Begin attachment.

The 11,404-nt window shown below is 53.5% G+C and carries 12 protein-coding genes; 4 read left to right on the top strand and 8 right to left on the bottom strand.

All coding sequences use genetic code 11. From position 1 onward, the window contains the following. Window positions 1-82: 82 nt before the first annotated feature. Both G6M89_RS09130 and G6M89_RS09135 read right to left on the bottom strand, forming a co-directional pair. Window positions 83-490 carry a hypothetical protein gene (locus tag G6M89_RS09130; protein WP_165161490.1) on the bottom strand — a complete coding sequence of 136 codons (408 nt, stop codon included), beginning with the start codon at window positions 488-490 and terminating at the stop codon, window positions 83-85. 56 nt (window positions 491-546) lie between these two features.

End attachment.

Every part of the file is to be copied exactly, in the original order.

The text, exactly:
The 11,404-nt window shown below is 53.5% G+C and carries 12 protein-coding genes; 4 read left to right on the top strand and 8 right to left on the bottom strand.

All coding sequences use genetic code 11. From position 1 onward, the window contains the following. Window positions 1-82: 82 nt before the first annotated feature. Both G6M89_RS09130 and G6M89_RS09135 read right to left on the bottom strand, forming a co-directional pair. Window positions 83-490 carry a hypothetical protein gene (locus tag G6M89_RS09130; protein WP_165161490.1) on the bottom strand — a complete coding sequence of 136 codons (408 nt, stop codon included), beginning with the start codon at window positions 488-490 and terminating at the stop codon, window positions 83-85. 56 nt (window positions 491-546) lie between these two features.